Nevada isn’t alone in its concerns about flawed FCC maps. Numerous other states, including Vermont and New York, expressed concern about map accuracy. They’ve also lamented that they’re not being given enough time to adequately challenge industry coverage claims.
Years of FCC dysfunction on the subject prompted many states to map broadband themselves. Vermont state data indicates that roughly 18.6% of state residents still lack access to any broadband whatsoever. In contrast, the FCC’s updated map claims that just 3% of Vermont residents lack access to broadband.
“These clear discrepancies may result in our state losing millions of dollars in federal funding through the Bipartisan Infrastructure Law that are critical to ensuring we are providing essential broadband service to Nevadans, as well as limiting the areas OSIT [Office of Science, Innovation & Technology] can invest federal dollars,” Cortez-Masto added.
Consumer groups say Sohn’s presence will be essential as the FCC and NTIA work to ensure billions in broadband subsidies are distributed equitably. Masto’s opposition to Sohn, and her repetition of false claims made against the nominee, contributed to the problem, Singel says.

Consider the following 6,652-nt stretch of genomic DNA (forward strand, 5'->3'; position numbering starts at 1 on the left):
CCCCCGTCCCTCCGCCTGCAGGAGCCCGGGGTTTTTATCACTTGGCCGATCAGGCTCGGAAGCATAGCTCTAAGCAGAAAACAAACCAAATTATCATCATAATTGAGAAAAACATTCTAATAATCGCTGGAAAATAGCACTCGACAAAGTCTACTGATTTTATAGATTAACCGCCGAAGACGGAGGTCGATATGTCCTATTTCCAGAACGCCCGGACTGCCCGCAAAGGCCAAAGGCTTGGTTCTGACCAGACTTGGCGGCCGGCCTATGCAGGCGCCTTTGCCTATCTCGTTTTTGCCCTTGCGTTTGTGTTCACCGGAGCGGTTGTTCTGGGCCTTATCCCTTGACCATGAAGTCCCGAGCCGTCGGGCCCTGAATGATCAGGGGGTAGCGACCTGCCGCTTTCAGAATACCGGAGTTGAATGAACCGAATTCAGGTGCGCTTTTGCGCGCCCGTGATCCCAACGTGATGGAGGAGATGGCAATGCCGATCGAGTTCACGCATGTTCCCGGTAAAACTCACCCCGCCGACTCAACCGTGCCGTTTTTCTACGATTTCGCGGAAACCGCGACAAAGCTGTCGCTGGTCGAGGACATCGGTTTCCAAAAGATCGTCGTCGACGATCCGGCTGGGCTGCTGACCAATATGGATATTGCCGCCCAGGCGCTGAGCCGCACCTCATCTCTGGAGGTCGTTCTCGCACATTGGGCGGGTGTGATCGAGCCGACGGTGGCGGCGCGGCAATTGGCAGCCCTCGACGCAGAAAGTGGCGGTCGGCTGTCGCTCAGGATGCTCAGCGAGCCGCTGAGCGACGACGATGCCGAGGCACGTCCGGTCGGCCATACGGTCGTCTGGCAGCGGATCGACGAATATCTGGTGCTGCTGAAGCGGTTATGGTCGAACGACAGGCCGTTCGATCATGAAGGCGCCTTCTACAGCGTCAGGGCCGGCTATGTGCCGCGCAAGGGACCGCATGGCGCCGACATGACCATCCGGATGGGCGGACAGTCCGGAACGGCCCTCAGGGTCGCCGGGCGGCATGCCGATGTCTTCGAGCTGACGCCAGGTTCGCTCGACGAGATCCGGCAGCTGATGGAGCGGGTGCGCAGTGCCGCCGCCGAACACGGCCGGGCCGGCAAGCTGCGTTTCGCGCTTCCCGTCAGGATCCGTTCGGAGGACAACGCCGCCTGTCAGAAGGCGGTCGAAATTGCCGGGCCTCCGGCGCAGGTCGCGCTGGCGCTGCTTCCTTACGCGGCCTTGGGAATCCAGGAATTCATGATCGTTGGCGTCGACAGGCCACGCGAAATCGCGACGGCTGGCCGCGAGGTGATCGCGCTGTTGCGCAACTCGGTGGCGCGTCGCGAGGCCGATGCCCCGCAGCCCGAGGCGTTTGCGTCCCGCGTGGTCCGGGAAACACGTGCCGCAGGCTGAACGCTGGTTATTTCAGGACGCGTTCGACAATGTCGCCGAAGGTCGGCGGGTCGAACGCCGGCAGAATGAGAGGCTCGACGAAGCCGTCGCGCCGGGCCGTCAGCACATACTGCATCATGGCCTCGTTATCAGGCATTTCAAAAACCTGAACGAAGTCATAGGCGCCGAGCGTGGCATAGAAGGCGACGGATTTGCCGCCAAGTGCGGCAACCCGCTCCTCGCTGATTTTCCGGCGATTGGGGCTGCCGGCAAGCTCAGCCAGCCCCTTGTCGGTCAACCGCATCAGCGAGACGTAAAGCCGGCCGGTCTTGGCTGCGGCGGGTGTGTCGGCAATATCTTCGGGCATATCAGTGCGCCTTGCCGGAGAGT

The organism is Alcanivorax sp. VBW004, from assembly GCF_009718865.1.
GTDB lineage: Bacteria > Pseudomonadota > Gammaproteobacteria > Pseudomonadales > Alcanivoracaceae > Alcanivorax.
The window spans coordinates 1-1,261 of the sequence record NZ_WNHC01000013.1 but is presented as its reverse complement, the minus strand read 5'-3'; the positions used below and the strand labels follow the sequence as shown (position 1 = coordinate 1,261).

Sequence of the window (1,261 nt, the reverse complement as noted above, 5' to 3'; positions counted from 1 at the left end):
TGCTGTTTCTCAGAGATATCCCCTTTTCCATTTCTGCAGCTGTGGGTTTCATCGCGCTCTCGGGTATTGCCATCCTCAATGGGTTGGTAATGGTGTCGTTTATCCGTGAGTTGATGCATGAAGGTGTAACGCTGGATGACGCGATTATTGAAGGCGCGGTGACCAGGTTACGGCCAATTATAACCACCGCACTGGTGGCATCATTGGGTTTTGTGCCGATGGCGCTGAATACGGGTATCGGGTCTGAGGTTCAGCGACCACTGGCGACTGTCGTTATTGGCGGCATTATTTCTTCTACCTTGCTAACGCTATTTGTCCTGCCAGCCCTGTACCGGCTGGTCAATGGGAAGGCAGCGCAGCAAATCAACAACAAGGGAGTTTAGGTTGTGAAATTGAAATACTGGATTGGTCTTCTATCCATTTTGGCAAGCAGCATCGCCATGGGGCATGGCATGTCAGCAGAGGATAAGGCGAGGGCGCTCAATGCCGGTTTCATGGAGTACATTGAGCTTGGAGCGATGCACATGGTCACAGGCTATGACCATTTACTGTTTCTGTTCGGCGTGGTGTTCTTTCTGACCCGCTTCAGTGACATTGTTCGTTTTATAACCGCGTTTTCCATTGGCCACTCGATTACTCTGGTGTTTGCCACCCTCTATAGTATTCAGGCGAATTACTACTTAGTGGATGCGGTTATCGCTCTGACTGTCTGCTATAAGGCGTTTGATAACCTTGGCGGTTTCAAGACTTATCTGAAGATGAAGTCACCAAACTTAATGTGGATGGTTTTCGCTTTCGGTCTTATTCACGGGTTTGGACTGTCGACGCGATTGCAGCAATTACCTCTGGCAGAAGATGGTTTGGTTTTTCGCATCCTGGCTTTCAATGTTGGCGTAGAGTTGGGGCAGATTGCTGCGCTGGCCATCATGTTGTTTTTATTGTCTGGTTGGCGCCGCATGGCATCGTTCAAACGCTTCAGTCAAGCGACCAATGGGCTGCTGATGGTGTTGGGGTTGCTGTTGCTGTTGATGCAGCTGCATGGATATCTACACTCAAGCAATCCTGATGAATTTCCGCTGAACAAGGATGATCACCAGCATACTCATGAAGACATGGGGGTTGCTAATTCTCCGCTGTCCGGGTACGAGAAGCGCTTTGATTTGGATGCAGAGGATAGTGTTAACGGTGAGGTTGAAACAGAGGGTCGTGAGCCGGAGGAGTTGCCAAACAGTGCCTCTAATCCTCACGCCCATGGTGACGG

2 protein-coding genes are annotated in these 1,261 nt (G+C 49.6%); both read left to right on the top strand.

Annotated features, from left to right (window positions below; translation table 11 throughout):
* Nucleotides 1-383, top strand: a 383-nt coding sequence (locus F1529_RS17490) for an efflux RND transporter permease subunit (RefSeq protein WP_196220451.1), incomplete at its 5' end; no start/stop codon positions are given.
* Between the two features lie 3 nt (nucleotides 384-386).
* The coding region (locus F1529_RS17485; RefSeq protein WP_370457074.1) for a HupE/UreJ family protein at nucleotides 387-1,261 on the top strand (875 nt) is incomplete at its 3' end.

“The maps could be fixed with a Dem FCC majority,” Singel noted. “It’s a top issue for Gigi Sohn, who Biden nominated in 2021. But Sohn still isn’t confirmed in no small part because Cortez-Masto refused in 2022 pre-election to say she’d vote yes on Sohn. And she still hasn’t.”
The midterms, and specifically the midterm victory by Sen. Rafael Warnock (D-Ga.), changed the equation, prompting the Biden administration to renominate Sohn earlier this month. With Warnock’s vote, the Biden White House believes they now have the fifty votes needed for Senate confirmation, assuming Cortez-Masto and Kelly don’t continue to stand in the way.
But the renomination also means Sohn will now be subjected to a wave of new hearings, as well as a new wave of attacks by U.S. broadband monopolies keen on avoiding competent oversight.
Putting her on the FCC could still take a long time, meaning correcting maps and distributing funding—Cortez-Masto’s chief concerns—will be even further delayed.
It’s a problem Cortez-Masto could have helped rectify a year ago.
Cortez-Masto did not respond to a Daily Dot request for comment.